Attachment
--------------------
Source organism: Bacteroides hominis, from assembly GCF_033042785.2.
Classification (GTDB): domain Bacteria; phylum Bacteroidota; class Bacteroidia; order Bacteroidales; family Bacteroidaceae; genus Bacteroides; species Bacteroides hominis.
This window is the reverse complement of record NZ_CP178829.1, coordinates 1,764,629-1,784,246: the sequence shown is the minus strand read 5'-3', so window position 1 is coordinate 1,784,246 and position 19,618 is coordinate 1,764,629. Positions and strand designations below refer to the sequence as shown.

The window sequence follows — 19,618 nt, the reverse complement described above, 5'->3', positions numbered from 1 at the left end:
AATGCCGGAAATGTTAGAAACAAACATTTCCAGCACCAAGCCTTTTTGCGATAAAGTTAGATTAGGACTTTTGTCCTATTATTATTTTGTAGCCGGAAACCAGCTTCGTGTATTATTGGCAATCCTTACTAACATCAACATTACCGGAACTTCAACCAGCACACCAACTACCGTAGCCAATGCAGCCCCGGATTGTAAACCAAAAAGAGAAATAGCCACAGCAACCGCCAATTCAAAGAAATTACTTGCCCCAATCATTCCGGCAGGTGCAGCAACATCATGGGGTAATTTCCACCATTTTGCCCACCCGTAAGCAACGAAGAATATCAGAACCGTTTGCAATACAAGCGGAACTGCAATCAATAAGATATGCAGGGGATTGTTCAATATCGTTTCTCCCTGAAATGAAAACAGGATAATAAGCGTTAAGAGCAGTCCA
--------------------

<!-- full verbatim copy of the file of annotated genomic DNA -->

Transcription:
Source organism: Bacteroides hominis, from assembly GCF_033042785.2.
Classification (GTDB): domain Bacteria; phylum Bacteroidota; class Bacteroidia; order Bacteroidales; family Bacteroidaceae; genus Bacteroides; species Bacteroides hominis.
This window is the reverse complement of record NZ_CP178829.1, coordinates 1,764,629-1,784,246: the sequence shown is the minus strand read 5'-3', so window position 1 is coordinate 1,784,246 and position 19,618 is coordinate 1,764,629. Positions and strand designations below refer to the sequence as shown.

The window sequence follows — 19,618 nt, the reverse complement described above, 5'->3', positions numbered from 1 at the left end:
AATGCCGGAAATGTTAGAAACAAACATTTCCAGCACCAAGCCTTTTTGCGATAAAGTTAGATTAGGACTTTTGTCCTATTATTATTTTGTAGCCGGAAACCAGCTTCGTGTATTATTGGCAATCCTTACTAACATCAACATTACCGGAACTTCAACCAGCACACCAACTACCGTAGCCAATGCAGCCCCGGATTGTAAACCAAAAAGAGAAATAGCCACAGCAACCGCCAATTCAAAGAAATTACTTGCCCCAATCATTCCGGCAGGTGCAGCAACATCATGGGGTAATTTCCACCATTTTGCCCACCCGTAAGCAACGAAGAATATCAGAACCGTTTGCAATACAAGCGGAACTGCAATCAATAAGATATGCAGGGGATTGTTCAATATCGTTTCTCCCTGAAATGAAAACAGGATAATAAGCGTTAAGAGCAGTCCA